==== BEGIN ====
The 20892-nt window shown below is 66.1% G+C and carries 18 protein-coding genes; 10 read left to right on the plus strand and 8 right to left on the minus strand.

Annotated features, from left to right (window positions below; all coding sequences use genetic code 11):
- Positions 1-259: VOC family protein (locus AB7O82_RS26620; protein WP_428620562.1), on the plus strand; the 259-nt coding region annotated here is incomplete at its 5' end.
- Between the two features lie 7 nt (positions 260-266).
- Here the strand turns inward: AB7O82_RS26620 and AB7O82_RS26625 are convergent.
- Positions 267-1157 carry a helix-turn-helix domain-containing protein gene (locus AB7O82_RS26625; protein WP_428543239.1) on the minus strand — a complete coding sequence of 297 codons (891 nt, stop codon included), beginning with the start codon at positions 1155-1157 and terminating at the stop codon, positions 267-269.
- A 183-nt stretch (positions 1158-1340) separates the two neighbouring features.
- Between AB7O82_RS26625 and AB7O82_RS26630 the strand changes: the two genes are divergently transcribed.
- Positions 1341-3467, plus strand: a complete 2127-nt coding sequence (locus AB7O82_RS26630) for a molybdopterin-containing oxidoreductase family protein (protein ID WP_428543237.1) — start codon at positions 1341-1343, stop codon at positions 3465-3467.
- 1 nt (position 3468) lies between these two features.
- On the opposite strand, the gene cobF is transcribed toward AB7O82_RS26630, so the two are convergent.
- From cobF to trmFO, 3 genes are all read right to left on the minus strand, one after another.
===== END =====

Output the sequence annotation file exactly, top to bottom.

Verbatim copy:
The 20892-nt window shown below is 66.1% G+C and carries 18 protein-coding genes; 10 read left to right on the plus strand and 8 right to left on the minus strand.

Annotated features, from left to right (window positions below; all coding sequences use genetic code 11):
- Positions 1-259: VOC family protein (locus AB7O82_RS26620; protein WP_428620562.1), on the plus strand; the 259-nt coding region annotated here is incomplete at its 5' end.
- Between the two features lie 7 nt (positions 260-266).
- Here the strand turns inward: AB7O82_RS26620 and AB7O82_RS26625 are convergent.
- Positions 267-1157 carry a helix-turn-helix domain-containing protein gene (locus AB7O82_RS26625; protein WP_428543239.1) on the minus strand — a complete coding sequence of 297 codons (891 nt, stop codon included), beginning with the start codon at positions 1155-1157 and terminating at the stop codon, positions 267-269.
- A 183-nt stretch (positions 1158-1340) separates the two neighbouring features.
- Between AB7O82_RS26625 and AB7O82_RS26630 the strand changes: the two genes are divergently transcribed.
- Positions 1341-3467, plus strand: a complete 2127-nt coding sequence (locus AB7O82_RS26630) for a molybdopterin-containing oxidoreductase family protein (protein ID WP_428543237.1) — start codon at positions 1341-1343, stop codon at positions 3465-3467.
- 1 nt (position 3468) lies between these two features.
- On the opposite strand, the gene cobF is transcribed toward AB7O82_RS26630, so the two are convergent.
- From cobF to trmFO, 3 genes are all read right to left on the minus strand, one after another.